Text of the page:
Back to a bad old future:
Tax Farmers, Mercenaries and Viceroys, by Paul Krugman, A Monarchy Commentary, NY Times: Yesterday The New York Times reported that the Internal Revenue Service would outsource collection of unpaid back taxes to private debt collectors, who would receive a share of the proceeds.
It’s an awful idea. Privatizing tax collection will cost far more than hiring additional I.R.S. agents, raise less revenue and pose obvious risks of abuse. But what’s really amazing is the extent to which this plan is a retreat from modern principles of government. I used to say that conservatives want to take us back to the 1920’s, but the Bush administration seemingly wants to go back to the 16th century.
And privatized tax collection is only part of the great march backward. In the bad old days, ...[t]here was no bureaucracy to collect taxes, so the king subcontracted the job to private “tax farmers,” who often engaged in extortion. There was no regular army, so the king hired mercenaries, who tended to wander off and pillage the nearest village. There was no regular system of administration, so the king assigned the task to favored courtiers, who tended to be corrupt, incompetent or both.
Modern governments solved these problems by creating a professional revenue department to collect taxes, a professional officer corps to enforce military discipline, and a professional civil service. But President Bush apparently doesn’t like these innovations, preferring to govern as if he were King Louis XII.
So the tax farmers are coming back, and the mercenaries already have. There are about 20,000 armed “security contractors” in Iraq, and they have been assigned critical tasks, from guarding top officials to training the Iraqi Army.
Like the mercenaries of old, today’s corporate mercenaries have discipline problems. “They shoot people, and someone else has to deal with the aftermath,” declared a U.S. officer... And armed men operating outside the military chain of command have caused at least one catastrophe. ...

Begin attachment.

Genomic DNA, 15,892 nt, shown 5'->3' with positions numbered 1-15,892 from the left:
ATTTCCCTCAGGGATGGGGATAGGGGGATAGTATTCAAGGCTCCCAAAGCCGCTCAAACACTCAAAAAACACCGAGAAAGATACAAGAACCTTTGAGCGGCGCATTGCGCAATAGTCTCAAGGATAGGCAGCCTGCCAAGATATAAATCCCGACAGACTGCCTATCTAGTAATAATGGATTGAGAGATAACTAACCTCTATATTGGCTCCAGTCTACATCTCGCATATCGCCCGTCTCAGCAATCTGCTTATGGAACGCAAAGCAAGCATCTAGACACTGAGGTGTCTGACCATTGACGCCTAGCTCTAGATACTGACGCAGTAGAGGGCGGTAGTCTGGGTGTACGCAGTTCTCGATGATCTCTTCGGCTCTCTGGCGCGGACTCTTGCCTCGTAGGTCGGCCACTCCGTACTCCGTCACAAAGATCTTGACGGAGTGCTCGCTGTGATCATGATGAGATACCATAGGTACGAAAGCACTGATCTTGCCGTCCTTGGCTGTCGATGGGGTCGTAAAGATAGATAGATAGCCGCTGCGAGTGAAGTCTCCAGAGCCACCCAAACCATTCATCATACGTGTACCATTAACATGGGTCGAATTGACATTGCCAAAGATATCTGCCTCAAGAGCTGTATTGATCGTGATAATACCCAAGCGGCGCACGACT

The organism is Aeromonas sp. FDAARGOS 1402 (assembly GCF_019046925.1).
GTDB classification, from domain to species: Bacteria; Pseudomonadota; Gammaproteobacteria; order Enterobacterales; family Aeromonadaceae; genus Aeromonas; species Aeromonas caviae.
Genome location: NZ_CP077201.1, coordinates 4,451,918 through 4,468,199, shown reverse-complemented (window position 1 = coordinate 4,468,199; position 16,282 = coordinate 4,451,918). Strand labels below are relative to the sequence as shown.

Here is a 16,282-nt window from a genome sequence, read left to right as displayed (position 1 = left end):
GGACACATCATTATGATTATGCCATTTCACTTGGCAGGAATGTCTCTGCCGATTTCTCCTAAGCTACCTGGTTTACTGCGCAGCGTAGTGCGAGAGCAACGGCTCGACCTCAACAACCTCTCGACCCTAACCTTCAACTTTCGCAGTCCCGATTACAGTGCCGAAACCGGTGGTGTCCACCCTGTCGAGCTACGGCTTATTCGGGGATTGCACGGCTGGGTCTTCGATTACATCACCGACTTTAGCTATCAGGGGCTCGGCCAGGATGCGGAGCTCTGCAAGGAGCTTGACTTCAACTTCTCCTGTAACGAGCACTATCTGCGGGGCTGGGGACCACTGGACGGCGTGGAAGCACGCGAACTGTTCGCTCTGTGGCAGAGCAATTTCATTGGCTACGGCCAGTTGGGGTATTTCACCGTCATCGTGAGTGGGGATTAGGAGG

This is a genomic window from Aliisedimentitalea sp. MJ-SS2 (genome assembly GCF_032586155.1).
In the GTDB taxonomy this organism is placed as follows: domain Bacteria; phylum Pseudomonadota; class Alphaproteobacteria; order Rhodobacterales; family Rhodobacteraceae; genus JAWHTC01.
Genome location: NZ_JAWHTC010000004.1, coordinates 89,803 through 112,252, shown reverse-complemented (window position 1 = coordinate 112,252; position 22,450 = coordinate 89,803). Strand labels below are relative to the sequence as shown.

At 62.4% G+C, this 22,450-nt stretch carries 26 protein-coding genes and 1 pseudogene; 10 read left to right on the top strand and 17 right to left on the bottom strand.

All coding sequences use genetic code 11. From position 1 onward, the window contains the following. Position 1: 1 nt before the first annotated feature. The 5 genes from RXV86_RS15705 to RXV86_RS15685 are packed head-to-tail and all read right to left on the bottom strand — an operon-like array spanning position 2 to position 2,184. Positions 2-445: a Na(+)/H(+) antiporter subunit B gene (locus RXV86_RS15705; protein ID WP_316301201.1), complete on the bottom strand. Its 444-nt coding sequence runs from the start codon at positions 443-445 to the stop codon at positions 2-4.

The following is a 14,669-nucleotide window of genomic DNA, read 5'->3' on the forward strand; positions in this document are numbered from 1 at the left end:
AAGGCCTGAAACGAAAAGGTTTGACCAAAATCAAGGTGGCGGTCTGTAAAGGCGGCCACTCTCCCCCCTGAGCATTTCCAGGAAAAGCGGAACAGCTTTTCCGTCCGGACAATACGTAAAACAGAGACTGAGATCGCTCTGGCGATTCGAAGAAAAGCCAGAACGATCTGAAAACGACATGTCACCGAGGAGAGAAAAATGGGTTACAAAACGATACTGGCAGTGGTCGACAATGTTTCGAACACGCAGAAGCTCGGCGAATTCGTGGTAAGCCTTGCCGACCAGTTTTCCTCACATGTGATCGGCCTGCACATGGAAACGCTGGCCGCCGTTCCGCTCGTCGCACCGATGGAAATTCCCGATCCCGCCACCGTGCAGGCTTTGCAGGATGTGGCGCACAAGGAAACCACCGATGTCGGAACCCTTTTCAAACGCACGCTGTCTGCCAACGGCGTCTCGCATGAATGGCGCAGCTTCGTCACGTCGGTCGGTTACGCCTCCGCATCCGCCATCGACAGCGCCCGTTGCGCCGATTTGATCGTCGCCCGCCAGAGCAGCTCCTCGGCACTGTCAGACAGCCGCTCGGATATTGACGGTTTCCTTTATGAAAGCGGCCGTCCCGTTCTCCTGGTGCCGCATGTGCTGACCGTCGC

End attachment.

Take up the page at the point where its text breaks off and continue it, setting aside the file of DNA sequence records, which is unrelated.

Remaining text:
To whom are such contractors accountable? Last week a judge threw out a jury’s $10 million verdict against Custer Battles, ... a symbol of the mix of cronyism, corruption and sheer amateurishness that doomed the Iraq adventure — and the judge didn’t challenge the jury’s finding that the company engaged in blatant fraud.
But he ruled that the civil fraud suit ... lacked a legal basis, because ... the Coalition Provisional Authority ... wasn’t “an instrumentality of the U.S. government.” It wasn’t created by an act of Congress; it wasn’t a branch of ... any ... established agency.
So what was it? Any premodern monarch would have recognized the arrangement: in effect, the authority was a personal fief run by a viceroy answering only to the ruler. And since the fief operated outside all the usual rules of government, the viceroy was free to hire a staff of political loyalists lacking any relevant qualifications for their jobs, and to hand out duffel bags filled with $100 bills to contractors with the right connections.
Tax farmers, mercenaries and viceroys: why does the Bush administration want to run a modern superpower as if it were a 16th-century monarchy? Maybe people who’ve spent their political careers denouncing government as the root of all evil can’t grasp the idea of governing well. Or maybe it’s cynical politics: privatization provides both an opportunity to evade accountability and a vast source of patronage.
But the price is enormous. This administration has thrown away centuries of lessons about how to make government work. No wonder it has failed at everything except fearmongering.